Dead Moon so purely exemplify rock music that it seems dishonest to use the term on so many other Milquetoast hacks and tin-eared tunesmiths. The band's style is definitely unrefined and jagged, but ultimately it is refreshingly adjective-free rock-and-roll -- no post, emo, nü metal, grunge, or even garage is needed. Fred Cole's deliciously mournful caterwaul might take a while to grow on the ears of the finicky, but the overall energy and integrity are impossible to deny. The songs on their new release are as strong as any in their back catalog. The obvious emotion between the band members is palpable on such couples-only crunchers as "The Way It Is" and "These Times With You." The meaty hooks of the anthems "40 Miles of Bad Road" and "Never Again" are so profound and majestic that you'll swear they are covers of forgotten AOR classics.
Along with Detroit's White Stripes and Japan's King Brothers, Dead Moon are among an elite of high-energy live acts playing in the world today. At the beginning of each show, they light a candle set in the mouth of a Jack Daniel's bottle. They rock as they live, full-bore ahead as long as the light burns. In the words of another elder statesman of rock, to whom Fred's wailing is often compared, that option is always better than fading away.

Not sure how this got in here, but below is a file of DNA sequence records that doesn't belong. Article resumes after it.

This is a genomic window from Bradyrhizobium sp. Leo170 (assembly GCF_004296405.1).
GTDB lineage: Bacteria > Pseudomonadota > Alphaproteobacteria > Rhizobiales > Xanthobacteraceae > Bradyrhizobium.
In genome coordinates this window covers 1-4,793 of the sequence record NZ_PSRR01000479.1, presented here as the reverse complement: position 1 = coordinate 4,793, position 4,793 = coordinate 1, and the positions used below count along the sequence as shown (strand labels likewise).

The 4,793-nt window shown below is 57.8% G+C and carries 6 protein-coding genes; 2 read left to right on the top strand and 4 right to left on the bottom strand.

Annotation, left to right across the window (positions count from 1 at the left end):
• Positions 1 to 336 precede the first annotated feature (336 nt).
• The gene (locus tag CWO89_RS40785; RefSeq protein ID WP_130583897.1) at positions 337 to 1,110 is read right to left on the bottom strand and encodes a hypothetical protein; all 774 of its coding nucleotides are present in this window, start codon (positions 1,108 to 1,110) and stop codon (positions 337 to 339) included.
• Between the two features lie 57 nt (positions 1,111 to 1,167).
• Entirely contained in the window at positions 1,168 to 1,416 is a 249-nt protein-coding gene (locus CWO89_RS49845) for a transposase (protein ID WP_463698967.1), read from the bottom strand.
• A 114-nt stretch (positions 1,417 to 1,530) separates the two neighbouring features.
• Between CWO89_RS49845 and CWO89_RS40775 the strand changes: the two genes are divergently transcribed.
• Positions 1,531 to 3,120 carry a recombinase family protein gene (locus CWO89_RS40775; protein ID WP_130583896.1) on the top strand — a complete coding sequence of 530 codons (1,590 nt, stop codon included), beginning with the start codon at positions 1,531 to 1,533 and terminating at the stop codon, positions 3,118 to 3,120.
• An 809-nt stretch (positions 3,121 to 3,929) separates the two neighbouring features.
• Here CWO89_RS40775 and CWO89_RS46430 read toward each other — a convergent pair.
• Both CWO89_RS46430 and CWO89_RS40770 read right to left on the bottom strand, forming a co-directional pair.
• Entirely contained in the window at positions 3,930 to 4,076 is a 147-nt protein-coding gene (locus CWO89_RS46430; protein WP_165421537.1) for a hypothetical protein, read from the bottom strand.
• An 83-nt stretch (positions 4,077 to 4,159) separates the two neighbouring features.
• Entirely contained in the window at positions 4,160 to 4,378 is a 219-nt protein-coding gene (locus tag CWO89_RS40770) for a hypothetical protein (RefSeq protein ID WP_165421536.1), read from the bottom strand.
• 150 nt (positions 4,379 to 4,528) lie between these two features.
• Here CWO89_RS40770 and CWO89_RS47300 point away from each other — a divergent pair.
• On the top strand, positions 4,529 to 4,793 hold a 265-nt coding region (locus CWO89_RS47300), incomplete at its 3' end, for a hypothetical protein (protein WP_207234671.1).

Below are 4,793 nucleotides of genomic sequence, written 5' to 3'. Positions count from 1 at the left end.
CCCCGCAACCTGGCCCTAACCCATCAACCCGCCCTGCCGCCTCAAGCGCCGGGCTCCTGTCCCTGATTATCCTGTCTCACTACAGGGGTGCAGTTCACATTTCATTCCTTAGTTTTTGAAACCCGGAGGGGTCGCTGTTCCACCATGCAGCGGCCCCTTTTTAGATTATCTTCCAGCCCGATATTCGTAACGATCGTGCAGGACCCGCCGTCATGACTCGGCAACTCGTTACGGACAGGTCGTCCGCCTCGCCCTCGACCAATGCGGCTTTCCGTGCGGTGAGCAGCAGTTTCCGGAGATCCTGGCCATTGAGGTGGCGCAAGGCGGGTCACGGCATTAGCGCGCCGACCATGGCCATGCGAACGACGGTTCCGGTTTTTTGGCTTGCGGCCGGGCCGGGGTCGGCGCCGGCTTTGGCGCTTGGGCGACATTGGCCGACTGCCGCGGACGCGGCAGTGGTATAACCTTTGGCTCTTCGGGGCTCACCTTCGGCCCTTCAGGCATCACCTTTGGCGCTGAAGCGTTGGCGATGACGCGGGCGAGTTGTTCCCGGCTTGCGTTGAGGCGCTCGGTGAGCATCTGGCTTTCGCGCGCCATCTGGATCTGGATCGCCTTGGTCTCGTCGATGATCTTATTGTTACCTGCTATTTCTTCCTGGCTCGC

-- David Dunlap
Dead Moon will be at the Hi-Tone Café on Monday, October 1st, with the Reigning Sound.
(Blues Magnet Records)
Singer/guitarist Lonnie Johnson was not your typical bluesman. In the '20s, he helped to develop a single-string lead style for the guitar that was opposed to the gruffer Delta approach. B.B. King, Charlie Christian, T-Bone Walker, and Django Reinhardt all name-checked him as an influence on their varying guitar styles. Johnson was equally at home with jazz and was unashamed to sing corny standards of the day when it suited him. Neither the archetypal drifting blues guitarist nor a grinning minstrel holdover from the days of vaudeville, New Orleans native Lonnie Johnson was a fluid guitarist and a smooth singer with a deep emotional range who never quite got his due before his death in 1970.